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Scientists Claim There Is Not a ‘Simple’ Answer to Define ‘Woman’

This article was originally published at StateOfUnion.org. Publications approved for syndication have permission to republish this article, such as Microsoft News, Yahoo News, Newsbreak, UltimateNewswire and others. To learn more about syndication opportunities, visit About Us.
Ketanji Brown Jackson

Judge Ketanji Brown Jackson faced a challenging question during her Supreme Court confirmation hearing when Senator Marsha Blackburn inquired about the definition of a “woman.” Jackson’s response to this question was contentious, sparking a broader debate on the definition of womanhood.

Blackburn's query

The confirmation hearing itself was arduous, lasting over 13 hours and involving intense questioning, with Blackburn’s query standing out as particularly demanding. “Not in this context, I’m not a biologist,” Judge Jackson responded. “In my work as a judge, what I do is I address disputes. If there’s a dispute about a definition, people make arguments, and I look at the law, and I decide.”

Complexity

However, these markers do not always align neatly and may not be entirely distinct or opposite. This complexity makes it challenging for biologists to establish a definitive definition of a woman based solely on biology.

Dissatisfaction

Blackburn expressed her dissatisfaction with Jackson’s response by promptly reprimanding her. “The fact that you can’t give me a straight answer about something as fundamental as what a woman is underscores the dangers of the kind of progressive education that we are hearing about.” Blackburn stated in the hearing.

Defining a woman

Jackson’s response to the question about defining a woman holds significance due to her potential role as a Supreme Court Judge presiding over cases involving transgender rights and gender issues. Gender politics is a prominent and contentious topic in the current American landscape, with ongoing debates on trans rights. Senators from both sides have used Jackson’s answer to further their own arguments in this debate.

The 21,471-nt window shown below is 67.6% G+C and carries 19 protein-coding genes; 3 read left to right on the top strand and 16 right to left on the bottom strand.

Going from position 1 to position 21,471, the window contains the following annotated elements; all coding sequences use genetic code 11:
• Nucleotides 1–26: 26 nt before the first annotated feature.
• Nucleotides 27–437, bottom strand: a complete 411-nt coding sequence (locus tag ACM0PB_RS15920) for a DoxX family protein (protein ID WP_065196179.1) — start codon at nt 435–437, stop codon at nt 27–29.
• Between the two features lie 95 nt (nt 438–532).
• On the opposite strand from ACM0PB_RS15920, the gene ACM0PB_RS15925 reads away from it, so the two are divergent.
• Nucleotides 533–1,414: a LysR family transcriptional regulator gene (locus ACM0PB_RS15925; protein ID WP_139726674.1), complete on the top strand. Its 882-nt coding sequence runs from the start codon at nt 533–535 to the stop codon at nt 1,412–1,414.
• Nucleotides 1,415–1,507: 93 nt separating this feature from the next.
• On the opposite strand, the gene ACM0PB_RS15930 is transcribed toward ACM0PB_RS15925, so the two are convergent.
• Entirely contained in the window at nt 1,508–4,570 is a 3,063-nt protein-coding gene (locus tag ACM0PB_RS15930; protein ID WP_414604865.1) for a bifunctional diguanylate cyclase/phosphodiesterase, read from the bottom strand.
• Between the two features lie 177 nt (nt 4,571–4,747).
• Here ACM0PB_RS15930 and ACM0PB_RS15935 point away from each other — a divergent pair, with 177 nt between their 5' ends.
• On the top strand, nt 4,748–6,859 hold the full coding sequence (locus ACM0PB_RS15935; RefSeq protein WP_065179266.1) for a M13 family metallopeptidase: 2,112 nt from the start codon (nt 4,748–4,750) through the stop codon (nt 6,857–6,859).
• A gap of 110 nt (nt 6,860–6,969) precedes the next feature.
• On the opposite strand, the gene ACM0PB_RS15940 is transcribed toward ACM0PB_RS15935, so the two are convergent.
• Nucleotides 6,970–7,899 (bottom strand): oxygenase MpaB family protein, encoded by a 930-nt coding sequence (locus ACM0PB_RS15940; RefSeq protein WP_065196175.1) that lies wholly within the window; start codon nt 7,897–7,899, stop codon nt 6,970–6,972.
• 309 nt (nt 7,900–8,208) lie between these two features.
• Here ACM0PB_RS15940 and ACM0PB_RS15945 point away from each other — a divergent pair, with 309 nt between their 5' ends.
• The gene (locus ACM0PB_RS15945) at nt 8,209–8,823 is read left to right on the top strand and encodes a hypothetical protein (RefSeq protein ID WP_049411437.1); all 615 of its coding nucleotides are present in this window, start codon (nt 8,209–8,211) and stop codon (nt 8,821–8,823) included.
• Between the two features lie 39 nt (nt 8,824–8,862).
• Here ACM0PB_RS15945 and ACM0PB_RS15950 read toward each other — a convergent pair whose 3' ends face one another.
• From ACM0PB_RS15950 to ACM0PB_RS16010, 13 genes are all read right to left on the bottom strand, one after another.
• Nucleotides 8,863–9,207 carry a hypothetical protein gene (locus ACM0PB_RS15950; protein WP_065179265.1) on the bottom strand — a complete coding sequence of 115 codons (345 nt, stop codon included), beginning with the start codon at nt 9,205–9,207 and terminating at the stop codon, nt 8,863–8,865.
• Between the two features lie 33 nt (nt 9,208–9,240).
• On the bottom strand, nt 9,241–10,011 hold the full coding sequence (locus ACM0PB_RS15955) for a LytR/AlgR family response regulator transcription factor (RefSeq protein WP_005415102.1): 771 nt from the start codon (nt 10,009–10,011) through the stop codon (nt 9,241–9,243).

Science and biology

While some experts appreciate Jackson’s response, acknowledging its complexity and nuance, they also recognize the limitations of using science and biology alone to define womanhood.

Diversity

The diversity among billions of women globally, both socially and biologically, makes it challenging to arrive at a definitive scientific definition. Rebecca Jordan-Young, a scientist and gender studies scholar, emphasizes the interplay between biology and social aspects in defining gender, highlighting that biology alone cannot offer a comprehensive definition of what constitutes a woman.

Address disputes

“I don’t want to see this question punted to biology as if science can offer a simple, definitive answer,” she said. “The rest of her answer was more interesting and important. She said ‘as a judge, what I do is I address disputes. If there’s a dispute about a definition, people make arguments, and I look at the law, and I decide.’ In other words, she said context matters – which is true in both biology and society. I think that’s a pretty good answer for a judge.”

Raised concerns

Following the hearing, Blackburn took to Twitter to express her view that the question of defining the word “woman” was a straightforward one, and Jackson’s inability to provide a clear answer raised concerns for her.

Binary classification

Contrary to the notion of a simple binary classification based on genitalia at birth, gender identity and the concept of being a woman are far more intricate and multifaceted, as highlighted by gender experts. From a biological perspective, there are multiple markers that contribute to determining sex, including genitals, gonads, chromosomes, internal reproductive organs, hormones, and secondary sex characteristics.

Biological markers

While biological markers play a role in determining sex, it is essential to consider both the biological and social aspects in defining gender within the legal and judicial framework. Each case involving this debate should take into account the interplay between biology and social context.

Social questions

“As is so often the case, science cannot settle what are really social questions,” said Sarah Richardson, a Harvard scholar, historian and philosopher of biology who focuses on the sciences of sex and gender and their policy dimensions. “In any particular case of sex categorization, whether in law or in science, it is necessary to build a definition of sex particular to context.”

Gender studies

According to gender studies professor Kate Mason, judges often need to acknowledge that gender is not a rigid binary concept but rather fluid and diverse. Individuals have unique perspectives on gender identity and how they choose to define and express their gender.

Reality

“I do think that judges and justices sometimes have to make determinations about who is meant by ‘man’ or ‘woman’ in written statutes – and they may have to acknowledge the reality that sex and gender are not binary,” Mason said. “I think Blackburn would prefer a world in which reality was much simpler.”

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